This year is the first time we are allowed to enjoy the holiday without any restrictions from the Japanese government, so many celebrated by gathering together. I saw many gathered together in small groups this Eid. Some ate together after the Eid prayer and some went to friends' houses that were close to the mosque.
However, since most of us hang out in communities of people from the same country, our Eid feasts included signature Eid foods in Indonesia like ketupat, opor ayam, gulai etc.! Not very different 🤭
I stayed at home and did a video call with my family in Indonesia! We greeted each other, said ''minal aidin wal faizin'' online, and talked for a while. Honestly, I felt a little alone since we don't have the same Eid vibes here in Japan the way we do in Indonesia. Plus, since I'm a writer, I spend part of the day interviewing Muslims in Japan about their Eid and how the Eid prayer is held in their area. In short, I was working on Eid. LOL!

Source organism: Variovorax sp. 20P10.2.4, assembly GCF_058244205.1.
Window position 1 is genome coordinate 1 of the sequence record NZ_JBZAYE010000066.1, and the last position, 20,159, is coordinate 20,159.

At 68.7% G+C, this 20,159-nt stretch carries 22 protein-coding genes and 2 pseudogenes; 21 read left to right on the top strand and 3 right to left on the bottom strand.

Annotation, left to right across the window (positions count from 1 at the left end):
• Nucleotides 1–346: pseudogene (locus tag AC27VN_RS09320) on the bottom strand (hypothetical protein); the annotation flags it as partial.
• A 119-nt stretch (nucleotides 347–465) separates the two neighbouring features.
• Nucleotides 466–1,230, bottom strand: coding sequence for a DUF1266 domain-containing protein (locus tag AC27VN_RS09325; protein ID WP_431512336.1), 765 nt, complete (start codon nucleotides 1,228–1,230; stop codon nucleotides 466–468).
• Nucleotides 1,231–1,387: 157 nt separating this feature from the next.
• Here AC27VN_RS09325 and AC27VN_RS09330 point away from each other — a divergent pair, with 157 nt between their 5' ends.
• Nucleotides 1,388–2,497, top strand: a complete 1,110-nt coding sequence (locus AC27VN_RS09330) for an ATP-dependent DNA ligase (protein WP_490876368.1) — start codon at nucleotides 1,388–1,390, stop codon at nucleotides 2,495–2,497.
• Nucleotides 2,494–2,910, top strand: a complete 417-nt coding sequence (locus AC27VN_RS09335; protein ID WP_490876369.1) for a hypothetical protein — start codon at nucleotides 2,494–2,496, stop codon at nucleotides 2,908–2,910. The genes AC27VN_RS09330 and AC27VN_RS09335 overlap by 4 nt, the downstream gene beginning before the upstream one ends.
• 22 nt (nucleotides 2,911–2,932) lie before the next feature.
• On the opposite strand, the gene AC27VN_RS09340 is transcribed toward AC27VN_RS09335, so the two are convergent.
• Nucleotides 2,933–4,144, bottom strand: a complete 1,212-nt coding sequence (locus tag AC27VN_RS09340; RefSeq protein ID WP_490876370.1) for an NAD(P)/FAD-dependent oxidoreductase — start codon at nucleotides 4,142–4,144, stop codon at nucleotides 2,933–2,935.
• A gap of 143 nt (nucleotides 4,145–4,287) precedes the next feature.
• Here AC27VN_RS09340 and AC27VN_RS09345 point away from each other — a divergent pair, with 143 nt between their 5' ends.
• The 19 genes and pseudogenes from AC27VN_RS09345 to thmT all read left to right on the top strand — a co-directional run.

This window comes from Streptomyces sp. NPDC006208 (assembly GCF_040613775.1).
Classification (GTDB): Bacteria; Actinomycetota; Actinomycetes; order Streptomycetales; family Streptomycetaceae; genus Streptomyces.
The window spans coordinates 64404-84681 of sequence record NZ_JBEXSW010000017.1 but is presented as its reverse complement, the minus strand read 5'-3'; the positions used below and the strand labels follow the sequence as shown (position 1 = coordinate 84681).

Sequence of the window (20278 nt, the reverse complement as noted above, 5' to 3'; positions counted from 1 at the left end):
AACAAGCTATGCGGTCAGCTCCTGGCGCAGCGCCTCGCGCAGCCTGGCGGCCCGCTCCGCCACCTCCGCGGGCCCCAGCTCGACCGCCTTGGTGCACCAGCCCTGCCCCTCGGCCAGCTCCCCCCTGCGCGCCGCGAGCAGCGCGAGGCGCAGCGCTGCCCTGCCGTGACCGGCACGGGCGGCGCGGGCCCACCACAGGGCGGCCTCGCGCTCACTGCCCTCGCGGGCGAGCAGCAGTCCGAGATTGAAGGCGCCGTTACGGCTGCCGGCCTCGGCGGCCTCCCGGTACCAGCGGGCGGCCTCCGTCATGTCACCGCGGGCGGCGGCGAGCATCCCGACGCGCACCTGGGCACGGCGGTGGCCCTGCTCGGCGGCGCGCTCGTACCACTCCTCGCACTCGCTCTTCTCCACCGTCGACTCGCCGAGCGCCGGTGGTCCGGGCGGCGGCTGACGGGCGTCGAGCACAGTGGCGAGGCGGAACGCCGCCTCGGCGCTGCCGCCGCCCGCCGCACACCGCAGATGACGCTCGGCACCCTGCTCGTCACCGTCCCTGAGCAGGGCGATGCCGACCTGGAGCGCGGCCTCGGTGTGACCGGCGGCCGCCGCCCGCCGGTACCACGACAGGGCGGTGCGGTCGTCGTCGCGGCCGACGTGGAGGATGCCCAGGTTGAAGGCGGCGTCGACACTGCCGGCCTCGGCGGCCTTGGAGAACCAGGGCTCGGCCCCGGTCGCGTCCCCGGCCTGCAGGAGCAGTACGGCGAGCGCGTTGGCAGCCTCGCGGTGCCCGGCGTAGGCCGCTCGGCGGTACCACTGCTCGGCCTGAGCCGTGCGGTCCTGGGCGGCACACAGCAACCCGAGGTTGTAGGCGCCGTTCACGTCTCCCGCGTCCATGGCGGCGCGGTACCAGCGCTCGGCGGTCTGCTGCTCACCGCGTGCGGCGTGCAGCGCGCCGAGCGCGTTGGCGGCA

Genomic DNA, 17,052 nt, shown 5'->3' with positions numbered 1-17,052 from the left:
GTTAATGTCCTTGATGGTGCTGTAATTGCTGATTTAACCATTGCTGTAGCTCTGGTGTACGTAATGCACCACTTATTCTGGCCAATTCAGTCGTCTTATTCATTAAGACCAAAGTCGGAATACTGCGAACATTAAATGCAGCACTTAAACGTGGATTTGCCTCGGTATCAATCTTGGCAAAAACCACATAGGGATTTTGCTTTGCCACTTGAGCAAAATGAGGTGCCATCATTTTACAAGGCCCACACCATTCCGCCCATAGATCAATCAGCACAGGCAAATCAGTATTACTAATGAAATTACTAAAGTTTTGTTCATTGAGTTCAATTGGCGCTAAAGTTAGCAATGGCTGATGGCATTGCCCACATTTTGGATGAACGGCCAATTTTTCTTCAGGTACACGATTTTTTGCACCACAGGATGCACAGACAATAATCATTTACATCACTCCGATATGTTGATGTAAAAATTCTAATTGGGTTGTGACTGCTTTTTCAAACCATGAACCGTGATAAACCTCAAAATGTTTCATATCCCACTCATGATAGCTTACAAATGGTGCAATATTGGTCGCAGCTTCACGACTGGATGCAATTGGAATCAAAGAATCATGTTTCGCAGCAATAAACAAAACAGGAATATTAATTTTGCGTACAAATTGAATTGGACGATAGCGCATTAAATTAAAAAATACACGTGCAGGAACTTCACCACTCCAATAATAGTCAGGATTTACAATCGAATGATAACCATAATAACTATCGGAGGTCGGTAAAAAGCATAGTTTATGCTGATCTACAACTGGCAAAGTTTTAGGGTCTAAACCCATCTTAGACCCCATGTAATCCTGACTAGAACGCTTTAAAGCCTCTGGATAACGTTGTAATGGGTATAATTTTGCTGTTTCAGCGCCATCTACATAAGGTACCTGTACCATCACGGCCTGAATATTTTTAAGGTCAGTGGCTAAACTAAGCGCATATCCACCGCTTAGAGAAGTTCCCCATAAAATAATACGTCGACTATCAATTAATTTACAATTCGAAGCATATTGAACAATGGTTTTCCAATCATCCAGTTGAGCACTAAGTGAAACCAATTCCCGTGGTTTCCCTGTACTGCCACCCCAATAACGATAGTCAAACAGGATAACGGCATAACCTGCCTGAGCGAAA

Arisa: Islamic events such as Eid are not holidays in Japan. Therefore, if the day is not actively celebrated by ourselves, the schedule will be the same as a normal day. Many Muslims go to work or school after Eid prayers on Eid day, but if they get a day off or it is on a Japanese holiday or on the weekend, they celebrate Eid with family and friends. If they can't, they may have Eid parties at weekends or other times, so it depends on the individual. In my case, I am currently a student of Islam and I do not have classes during the week of Eid.